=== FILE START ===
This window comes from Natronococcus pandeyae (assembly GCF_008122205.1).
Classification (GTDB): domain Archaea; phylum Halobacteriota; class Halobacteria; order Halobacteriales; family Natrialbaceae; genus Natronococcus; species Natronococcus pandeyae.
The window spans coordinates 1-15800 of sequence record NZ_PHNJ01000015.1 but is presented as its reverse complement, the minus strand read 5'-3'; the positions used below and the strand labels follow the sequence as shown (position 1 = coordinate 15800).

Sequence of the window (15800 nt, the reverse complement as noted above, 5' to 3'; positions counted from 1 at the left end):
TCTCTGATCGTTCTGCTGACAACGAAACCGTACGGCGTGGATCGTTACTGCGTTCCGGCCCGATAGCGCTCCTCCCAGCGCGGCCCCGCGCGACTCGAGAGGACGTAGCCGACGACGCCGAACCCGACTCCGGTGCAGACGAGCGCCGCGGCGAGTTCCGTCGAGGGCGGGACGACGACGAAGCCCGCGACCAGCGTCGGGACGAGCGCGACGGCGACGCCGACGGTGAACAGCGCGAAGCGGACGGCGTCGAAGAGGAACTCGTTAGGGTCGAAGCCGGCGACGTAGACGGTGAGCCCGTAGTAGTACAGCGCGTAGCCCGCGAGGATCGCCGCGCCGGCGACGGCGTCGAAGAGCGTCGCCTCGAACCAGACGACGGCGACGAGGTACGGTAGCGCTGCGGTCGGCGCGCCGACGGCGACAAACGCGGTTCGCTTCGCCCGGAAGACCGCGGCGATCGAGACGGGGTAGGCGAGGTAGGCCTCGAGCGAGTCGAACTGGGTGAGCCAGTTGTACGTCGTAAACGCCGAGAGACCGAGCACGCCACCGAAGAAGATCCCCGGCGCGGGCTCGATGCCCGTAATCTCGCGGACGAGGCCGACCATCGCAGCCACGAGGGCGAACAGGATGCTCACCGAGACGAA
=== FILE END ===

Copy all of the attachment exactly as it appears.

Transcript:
This window comes from Natronococcus pandeyae (assembly GCF_008122205.1).
Classification (GTDB): domain Archaea; phylum Halobacteriota; class Halobacteria; order Halobacteriales; family Natrialbaceae; genus Natronococcus; species Natronococcus pandeyae.
The window spans coordinates 1-15800 of sequence record NZ_PHNJ01000015.1 but is presented as its reverse complement, the minus strand read 5'-3'; the positions used below and the strand labels follow the sequence as shown (position 1 = coordinate 15800).

Sequence of the window (15800 nt, the reverse complement as noted above, 5' to 3'; positions counted from 1 at the left end):
TCTCTGATCGTTCTGCTGACAACGAAACCGTACGGCGTGGATCGTTACTGCGTTCCGGCCCGATAGCGCTCCTCCCAGCGCGGCCCCGCGCGACTCGAGAGGACGTAGCCGACGACGCCGAACCCGACTCCGGTGCAGACGAGCGCCGCGGCGAGTTCCGTCGAGGGCGGGACGACGACGAAGCCCGCGACCAGCGTCGGGACGAGCGCGACGGCGACGCCGACGGTGAACAGCGCGAAGCGGACGGCGTCGAAGAGGAACTCGTTAGGGTCGAAGCCGGCGACGTAGACGGTGAGCCCGTAGTAGTACAGCGCGTAGCCCGCGAGGATCGCCGCGCCGGCGACGGCGTCGAAGAGCGTCGCCTCGAACCAGACGACGGCGACGAGGTACGGTAGCGCTGCGGTCGGCGCGCCGACGGCGACAAACGCGGTTCGCTTCGCCCGGAAGACCGCGGCGATCGAGACGGGGTAGGCGAGGTAGGCCTCGAGCGAGTCGAACTGGGTGAGCCAGTTGTACGTCGTAAACGCCGAGAGACCGAGCACGCCACCGAAGAAGATCCCCGGCGCGGGCTCGATGCCCGTAATCTCGCGGACGAGGCCGACCATCGCAGCCACGAGGGCGAACAGGATGCTCACCGAGACGAA